Friday, 14 April 2017

The Hidden Pin Up #3

A model on the cover of a girly magazine circa 1965 (see more @gemma_parker_artist)

In this third post exploring the history of the black Pin Up I'm going to be looking at the classic Pin Up model. The girl commonly referred to as 'cheesecake'. 

She's flirty and sexy but never overtly so and her brand of sex is only just PG by today's standards, but in her time (the golden years falling between 1930's-1960's) the Pin Up was as sexy as you could get without going 'under the counter'.

Girly magazines were the place to find pin ups and as American culture then, as now, was predominantly white it follows that so was the Pin Up. However, publishers soon caught on that there was a huge untapped market for black bombshells. Yes, black models occasionally appeared in mainstream white publications, but it was rare, and they were often typecast into the well used (and previously discussed) widely acceptable ideas of the 'Savage woman'.


Alongside the issues of 'Flirt' 'Wink' and 'Beauty Parade' came magazines that catered to African-American readers like 'Jive' 'Sepia' and 'Ebony'. Before we even take a look at the pin ups in these publications it's interesting to note the titles. Unlike the publications targeted at the white American male which made sideways references to the girly pictures inside, the black counterparts use entirely black references, not only setting them apart but also claiming those descriptive words for themselves. 'Jet' Magazine may be one exception to this rule because although appearing to make use of the colour black in it's title, it's founder John J Johnson stated that it was called Jet because, "In the world today everything is moving along at a faster clip. There is more news and far less time to read it."





It's also evident that 'Jet' took on some weightier issues regarding race than the typical girly mag. During it's early years the magazine covered the Civil Rights Movement and Martin Luther King and tackled ideas that affected the African-American population of the time. 

The Pin Ups in the magazines had a different portrayal too. Instead of play acting and goofing around with black stereotypes they posed as straight forward pin up models, women who were celebrated for their beauty, not the titillating idea associated with the colour of their skin.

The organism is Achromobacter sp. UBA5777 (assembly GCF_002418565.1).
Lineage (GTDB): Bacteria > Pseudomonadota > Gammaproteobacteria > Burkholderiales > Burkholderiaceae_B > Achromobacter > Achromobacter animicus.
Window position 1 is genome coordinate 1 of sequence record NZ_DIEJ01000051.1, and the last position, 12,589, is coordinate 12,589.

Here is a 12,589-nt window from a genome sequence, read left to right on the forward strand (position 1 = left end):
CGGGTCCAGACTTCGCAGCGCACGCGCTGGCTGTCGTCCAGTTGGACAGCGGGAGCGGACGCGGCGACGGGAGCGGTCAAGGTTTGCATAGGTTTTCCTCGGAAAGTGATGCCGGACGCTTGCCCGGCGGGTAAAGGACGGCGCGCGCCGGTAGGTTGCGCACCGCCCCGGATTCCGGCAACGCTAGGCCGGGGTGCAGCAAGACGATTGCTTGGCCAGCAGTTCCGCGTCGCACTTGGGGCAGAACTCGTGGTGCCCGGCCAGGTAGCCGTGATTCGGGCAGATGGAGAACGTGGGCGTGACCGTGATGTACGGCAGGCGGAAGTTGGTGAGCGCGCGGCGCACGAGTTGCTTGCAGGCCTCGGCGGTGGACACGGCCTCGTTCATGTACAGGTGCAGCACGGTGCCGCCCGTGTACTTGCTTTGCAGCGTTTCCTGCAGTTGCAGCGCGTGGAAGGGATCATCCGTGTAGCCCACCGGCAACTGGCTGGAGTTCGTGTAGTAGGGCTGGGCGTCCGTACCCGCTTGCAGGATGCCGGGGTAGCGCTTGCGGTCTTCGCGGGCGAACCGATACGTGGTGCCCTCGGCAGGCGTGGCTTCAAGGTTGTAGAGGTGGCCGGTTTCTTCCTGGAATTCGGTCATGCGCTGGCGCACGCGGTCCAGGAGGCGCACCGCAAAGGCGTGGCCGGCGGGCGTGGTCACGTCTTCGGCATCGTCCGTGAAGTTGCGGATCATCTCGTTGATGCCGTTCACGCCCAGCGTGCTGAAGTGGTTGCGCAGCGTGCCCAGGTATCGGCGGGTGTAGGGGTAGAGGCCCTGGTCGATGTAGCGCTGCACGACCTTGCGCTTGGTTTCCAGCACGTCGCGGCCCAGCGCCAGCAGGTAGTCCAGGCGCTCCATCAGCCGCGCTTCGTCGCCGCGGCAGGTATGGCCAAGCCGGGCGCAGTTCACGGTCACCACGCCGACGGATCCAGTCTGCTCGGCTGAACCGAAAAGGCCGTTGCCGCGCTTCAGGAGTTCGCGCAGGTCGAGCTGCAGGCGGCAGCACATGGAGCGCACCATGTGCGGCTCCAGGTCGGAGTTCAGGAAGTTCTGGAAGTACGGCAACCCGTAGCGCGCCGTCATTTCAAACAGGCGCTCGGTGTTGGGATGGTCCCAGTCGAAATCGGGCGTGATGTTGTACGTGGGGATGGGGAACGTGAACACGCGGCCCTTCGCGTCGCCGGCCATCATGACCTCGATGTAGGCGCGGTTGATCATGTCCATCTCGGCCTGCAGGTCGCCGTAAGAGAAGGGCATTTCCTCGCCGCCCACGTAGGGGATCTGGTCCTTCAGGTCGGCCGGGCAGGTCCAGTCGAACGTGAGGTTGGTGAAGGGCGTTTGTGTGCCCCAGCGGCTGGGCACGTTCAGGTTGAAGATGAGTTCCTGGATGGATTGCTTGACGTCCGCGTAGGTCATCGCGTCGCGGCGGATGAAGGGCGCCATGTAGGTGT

After the revolution of Playboy magazine in 1953 there was a gap for a more up market and intellectual 'mens' magazine aimed at the African-American male. Along came 'Duke Magazine'. First published in 1957 Duke's centrefolds were called 'Duchess of the month' and elevated the model from girl next door to goddess.


Compare this image with the previous photo above of Evelyn Pitcher doing her 'Devil dance' and its clear that this Pin Up's sexual allure is being taken seriously. It is a sad yet interesting fact that the black Pin Up was mostly only seen as a real woman with real sensuality by her black audience

Moving forward to modern times, the Pin Up is here to stay. The vintage Pin Up aesthetic wavered during the 70's through to the 90's, then somewhere around the early 2000's she made a come back. With burlesque nights and vintage fairs now a regular occurrence, where is the black Pin Up now?

She's alive and well in contemporary music videos, and in a twist of post modernism you can find Beyonce morphing into Bettie Page in her video for 'Why Don't You Love Me'. It stands out to me that things seem to have gone full circle in this instance. In my first post in this series I talked about how the mainstream white pin up would sometimes appropriate the garb of another culture, yet the true pin ups from those cultures remained unseen. Here, Beyonce dons the garb of a popular white pin up as if she is just another trend to play with. 

Also unlike previous black performers and models, who took on a racial stereotype which hid their true identity, with Beyonce her donning of a white cultural stereotype only serves to enrich and empower her individuality.

Beyonce is in the lucky position to do all this thanks to her black Pin Up siblings from the past who paved the rocky and uneven path that helped lead to the modern image of a strong powerful black woman. Thanks to their struggles and hard work she can now claim to be 'Queen B' and have the freedom own her sexuality and project it in any way she chooses. 




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Before I end this post, I'd like to mention here some of the fabulous modern black Pin Ups who work in the industry and take inspiration from the past. These are all gorgeous women who claim their black heritage and the Pin Up aesthetic to create beautiful images and performances.

 
Coco Deville

Angelique Noire

Perle Noire

Jeez Loueez

Kristina Paulk

...and there are MANY more!

Join me next time when I take a look and the world of Pin Up illustrations and how the black Pin Up features...or does she?

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